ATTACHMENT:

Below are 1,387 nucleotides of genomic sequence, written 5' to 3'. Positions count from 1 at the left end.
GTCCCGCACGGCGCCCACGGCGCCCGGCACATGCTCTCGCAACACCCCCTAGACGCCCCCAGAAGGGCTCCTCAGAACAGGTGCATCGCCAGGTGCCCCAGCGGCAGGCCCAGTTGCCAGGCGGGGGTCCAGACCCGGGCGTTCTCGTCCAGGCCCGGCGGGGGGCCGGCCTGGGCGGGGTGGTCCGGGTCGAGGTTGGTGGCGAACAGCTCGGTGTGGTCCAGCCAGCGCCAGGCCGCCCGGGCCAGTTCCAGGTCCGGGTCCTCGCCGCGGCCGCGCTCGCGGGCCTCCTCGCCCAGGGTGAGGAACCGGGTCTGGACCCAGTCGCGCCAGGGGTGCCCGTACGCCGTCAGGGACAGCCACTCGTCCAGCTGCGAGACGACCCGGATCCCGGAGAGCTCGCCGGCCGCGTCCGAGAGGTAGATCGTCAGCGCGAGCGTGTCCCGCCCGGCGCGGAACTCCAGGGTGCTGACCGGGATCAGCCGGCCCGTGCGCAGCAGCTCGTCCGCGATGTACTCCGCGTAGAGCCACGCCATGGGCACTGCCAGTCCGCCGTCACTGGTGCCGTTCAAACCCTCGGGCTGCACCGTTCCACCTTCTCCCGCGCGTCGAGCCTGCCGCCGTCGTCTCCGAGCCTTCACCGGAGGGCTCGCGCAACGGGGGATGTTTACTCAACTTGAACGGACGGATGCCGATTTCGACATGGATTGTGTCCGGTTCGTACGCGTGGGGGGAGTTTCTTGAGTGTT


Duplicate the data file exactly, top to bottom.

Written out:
Below are 1,387 nucleotides of genomic sequence, written 5' to 3'. Positions count from 1 at the left end.
GTCCCGCACGGCGCCCACGGCGCCCGGCACATGCTCTCGCAACACCCCCTAGACGCCCCCAGAAGGGCTCCTCAGAACAGGTGCATCGCCAGGTGCCCCAGCGGCAGGCCCAGTTGCCAGGCGGGGGTCCAGACCCGGGCGTTCTCGTCCAGGCCCGGCGGGGGGCCGGCCTGGGCGGGGTGGTCCGGGTCGAGGTTGGTGGCGAACAGCTCGGTGTGGTCCAGCCAGCGCCAGGCCGCCCGGGCCAGTTCCAGGTCCGGGTCCTCGCCGCGGCCGCGCTCGCGGGCCTCCTCGCCCAGGGTGAGGAACCGGGTCTGGACCCAGTCGCGCCAGGGGTGCCCGTACGCCGTCAGGGACAGCCACTCGTCCAGCTGCGAGACGACCCGGATCCCGGAGAGCTCGCCGGCCGCGTCCGAGAGGTAGATCGTCAGCGCGAGCGTGTCCCGCCCGGCGCGGAACTCCAGGGTGCTGACCGGGATCAGCCGGCCCGTGCGCAGCAGCTCGTCCGCGATGTACTCCGCGTAGAGCCACGCCATGGGCACTGCCAGTCCGCCGTCACTGGTGCCGTTCAAACCCTCGGGCTGCACCGTTCCACCTTCTCCCGCGCGTCGAGCCTGCCGCCGTCGTCTCCGAGCCTTCACCGGAGGGCTCGCGCAACGGGGGATGTTTACTCAACTTGAACGGACGGATGCCGATTTCGACATGGATTGTGTCCGGTTCGTACGCGTGGGGGGAGTTTCTTGAGTGTT